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CD4/CD8 Ratio and KT Ratio Predict Yellow Fever Vaccine Immunogenicity in HIV-Infected Patients

  • Vivian I. Avelino-Silva ,

    Contributed equally to this work with: Vivian I. Avelino-Silva, Karina T. Miyaji

    viviansilva87@gmail.com

    Affiliations Department of Infectious and Parasitic Diseases, School of Medicine, University of Sao Paulo, Sao Paulo, Brazil, Department of Medicine, University of California San Francisco, San Francisco, CA, United States of America

  • Karina T. Miyaji ,

    Contributed equally to this work with: Vivian I. Avelino-Silva, Karina T. Miyaji

    Affiliation Department of Infectious and Parasitic Diseases, School of Medicine, University of Sao Paulo, Sao Paulo, Brazil

  • Peter W. Hunt,

    Affiliation Department of Medicine, University of California San Francisco, San Francisco, CA, United States of America

  • Yong Huang,

    Affiliation Department of Bioengineering and Therapeutic Sciences, School of Pharmacy, University of California, San Francisco, San Francisco, California, United States of America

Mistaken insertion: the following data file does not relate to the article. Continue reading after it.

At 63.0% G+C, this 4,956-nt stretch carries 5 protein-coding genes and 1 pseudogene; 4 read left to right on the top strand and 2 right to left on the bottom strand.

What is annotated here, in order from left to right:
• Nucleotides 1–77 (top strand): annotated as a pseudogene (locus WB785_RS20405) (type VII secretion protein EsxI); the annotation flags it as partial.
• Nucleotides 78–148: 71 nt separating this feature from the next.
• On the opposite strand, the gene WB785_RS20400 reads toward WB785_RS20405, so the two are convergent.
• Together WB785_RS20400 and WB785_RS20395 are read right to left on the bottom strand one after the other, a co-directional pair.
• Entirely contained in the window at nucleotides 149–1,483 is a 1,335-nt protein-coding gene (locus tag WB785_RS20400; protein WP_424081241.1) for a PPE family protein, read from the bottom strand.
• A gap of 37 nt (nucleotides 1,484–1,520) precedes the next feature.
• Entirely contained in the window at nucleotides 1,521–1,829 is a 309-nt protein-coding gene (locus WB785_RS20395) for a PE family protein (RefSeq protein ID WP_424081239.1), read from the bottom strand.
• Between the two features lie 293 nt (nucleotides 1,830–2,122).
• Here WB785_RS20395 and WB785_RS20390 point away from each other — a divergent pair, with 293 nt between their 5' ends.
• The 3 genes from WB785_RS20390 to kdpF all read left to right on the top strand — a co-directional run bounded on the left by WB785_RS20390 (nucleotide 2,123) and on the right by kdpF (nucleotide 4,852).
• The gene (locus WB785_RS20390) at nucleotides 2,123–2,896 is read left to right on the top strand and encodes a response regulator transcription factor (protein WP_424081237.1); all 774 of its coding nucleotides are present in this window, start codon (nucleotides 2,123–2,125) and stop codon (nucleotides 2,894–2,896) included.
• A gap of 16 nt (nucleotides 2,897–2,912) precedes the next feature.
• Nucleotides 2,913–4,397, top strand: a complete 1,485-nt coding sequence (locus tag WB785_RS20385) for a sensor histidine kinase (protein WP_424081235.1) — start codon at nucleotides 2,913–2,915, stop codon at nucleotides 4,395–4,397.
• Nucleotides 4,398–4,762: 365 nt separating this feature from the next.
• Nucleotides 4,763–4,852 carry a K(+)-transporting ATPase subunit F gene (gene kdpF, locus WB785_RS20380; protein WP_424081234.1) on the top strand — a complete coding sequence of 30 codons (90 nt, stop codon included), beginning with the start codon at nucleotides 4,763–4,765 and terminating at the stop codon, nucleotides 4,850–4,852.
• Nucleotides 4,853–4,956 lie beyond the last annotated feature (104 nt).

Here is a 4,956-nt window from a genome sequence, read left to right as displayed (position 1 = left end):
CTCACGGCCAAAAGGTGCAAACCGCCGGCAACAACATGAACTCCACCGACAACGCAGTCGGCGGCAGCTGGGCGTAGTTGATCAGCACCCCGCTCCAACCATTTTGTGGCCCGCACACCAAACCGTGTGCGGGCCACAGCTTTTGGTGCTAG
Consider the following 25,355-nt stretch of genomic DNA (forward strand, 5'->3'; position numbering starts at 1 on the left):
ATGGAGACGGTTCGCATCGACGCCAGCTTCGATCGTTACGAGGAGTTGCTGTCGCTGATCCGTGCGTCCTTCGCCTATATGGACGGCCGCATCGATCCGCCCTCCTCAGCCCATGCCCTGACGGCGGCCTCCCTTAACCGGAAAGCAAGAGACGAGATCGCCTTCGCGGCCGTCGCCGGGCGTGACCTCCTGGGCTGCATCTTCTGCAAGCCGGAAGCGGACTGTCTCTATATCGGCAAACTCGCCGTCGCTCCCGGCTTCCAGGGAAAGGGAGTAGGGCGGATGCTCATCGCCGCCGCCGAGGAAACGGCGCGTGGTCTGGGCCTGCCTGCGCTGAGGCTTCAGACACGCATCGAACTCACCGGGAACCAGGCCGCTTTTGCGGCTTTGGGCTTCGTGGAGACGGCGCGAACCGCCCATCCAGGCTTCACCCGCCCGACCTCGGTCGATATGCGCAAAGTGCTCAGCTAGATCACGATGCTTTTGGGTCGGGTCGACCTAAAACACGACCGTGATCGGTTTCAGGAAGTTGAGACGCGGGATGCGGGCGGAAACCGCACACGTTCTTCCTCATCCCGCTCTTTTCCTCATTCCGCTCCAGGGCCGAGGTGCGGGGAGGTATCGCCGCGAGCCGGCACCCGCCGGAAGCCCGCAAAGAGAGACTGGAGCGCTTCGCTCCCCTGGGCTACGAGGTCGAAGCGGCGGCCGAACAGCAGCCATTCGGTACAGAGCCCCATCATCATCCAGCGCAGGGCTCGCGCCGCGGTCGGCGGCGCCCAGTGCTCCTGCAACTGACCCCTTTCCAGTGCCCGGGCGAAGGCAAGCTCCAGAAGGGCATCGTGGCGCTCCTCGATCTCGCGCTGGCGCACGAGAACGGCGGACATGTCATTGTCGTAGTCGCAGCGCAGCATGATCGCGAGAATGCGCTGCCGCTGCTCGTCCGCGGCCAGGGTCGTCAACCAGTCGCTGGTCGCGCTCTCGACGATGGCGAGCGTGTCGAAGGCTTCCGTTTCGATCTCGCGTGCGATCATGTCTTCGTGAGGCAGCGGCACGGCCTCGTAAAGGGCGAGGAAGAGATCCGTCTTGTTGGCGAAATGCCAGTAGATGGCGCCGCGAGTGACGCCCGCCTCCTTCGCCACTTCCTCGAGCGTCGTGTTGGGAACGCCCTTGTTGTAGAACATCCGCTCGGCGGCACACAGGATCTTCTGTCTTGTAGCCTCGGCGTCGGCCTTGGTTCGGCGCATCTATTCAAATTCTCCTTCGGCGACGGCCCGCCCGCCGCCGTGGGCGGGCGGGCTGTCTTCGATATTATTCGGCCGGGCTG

• Marisol Simoes,

    Affiliation Fundação Oswaldo Cruz, Rio de Janeiro, Brazil

  • Sheila B. Lima,

    Affiliation Fundação Oswaldo Cruz, Rio de Janeiro, Brazil

  • Marcos S. Freire,

    Affiliation Fundação Oswaldo Cruz, Rio de Janeiro, Brazil

  • Helio H. Caiaffa-Filho,

    Affiliations Instituto Adolfo Lutz, São Paulo, Brazil, Laboratory of Medical Investigation LIM-3, School of Medicine, University of Sao Paulo, Sao Paulo, Brazil

  • Marisa A. Hong,

    Affiliations Instituto Adolfo Lutz, São Paulo, Brazil, Division of Clinical Immunology and Allergy, School of Medicine, University of Sao Paulo, Sao Paulo, Brazil

  • Dayane Alves Costa,

    Affiliation Division of Clinical Immunology and Allergy, School of Medicine, University of Sao Paulo, Sao Paulo, Brazil

  • Juliana Zanatta C. Dias,

    Affiliation Division of Clinical Immunology and Allergy, School of Medicine, University of Sao Paulo, Sao Paulo, Brazil

  • Natalia B. Cerqueira,

    Affiliation Division of Clinical Immunology and Allergy, School of Medicine, University of Sao Paulo, Sao Paulo, Brazil

  • Anna Shoko Nishiya,

    Affiliation Fundação Pro-Sangue Hemocentro de Sao Paulo, Sao Paulo, Brazil

  • Ester Cerdeira Sabino,

    Affiliations Department of Infectious and Parasitic Diseases, School of Medicine, University of Sao Paulo, Sao Paulo, Brazil, Fundação Pro-Sangue Hemocentro de Sao Paulo, Sao Paulo, Brazil

  • Ana M. Sartori,

    Affiliation Department of Infectious and Parasitic Diseases, School of Medicine, University of Sao Paulo, Sao Paulo, Brazil

  •  [ ... ],
  • Esper G. Kallas

    Affiliations Department of Infectious and Parasitic Diseases, School of Medicine, University of Sao Paulo, Sao Paulo, Brazil, Division of Clinical Immunology and Allergy, School of Medicine, University of Sao Paulo, Sao Paulo, Brazil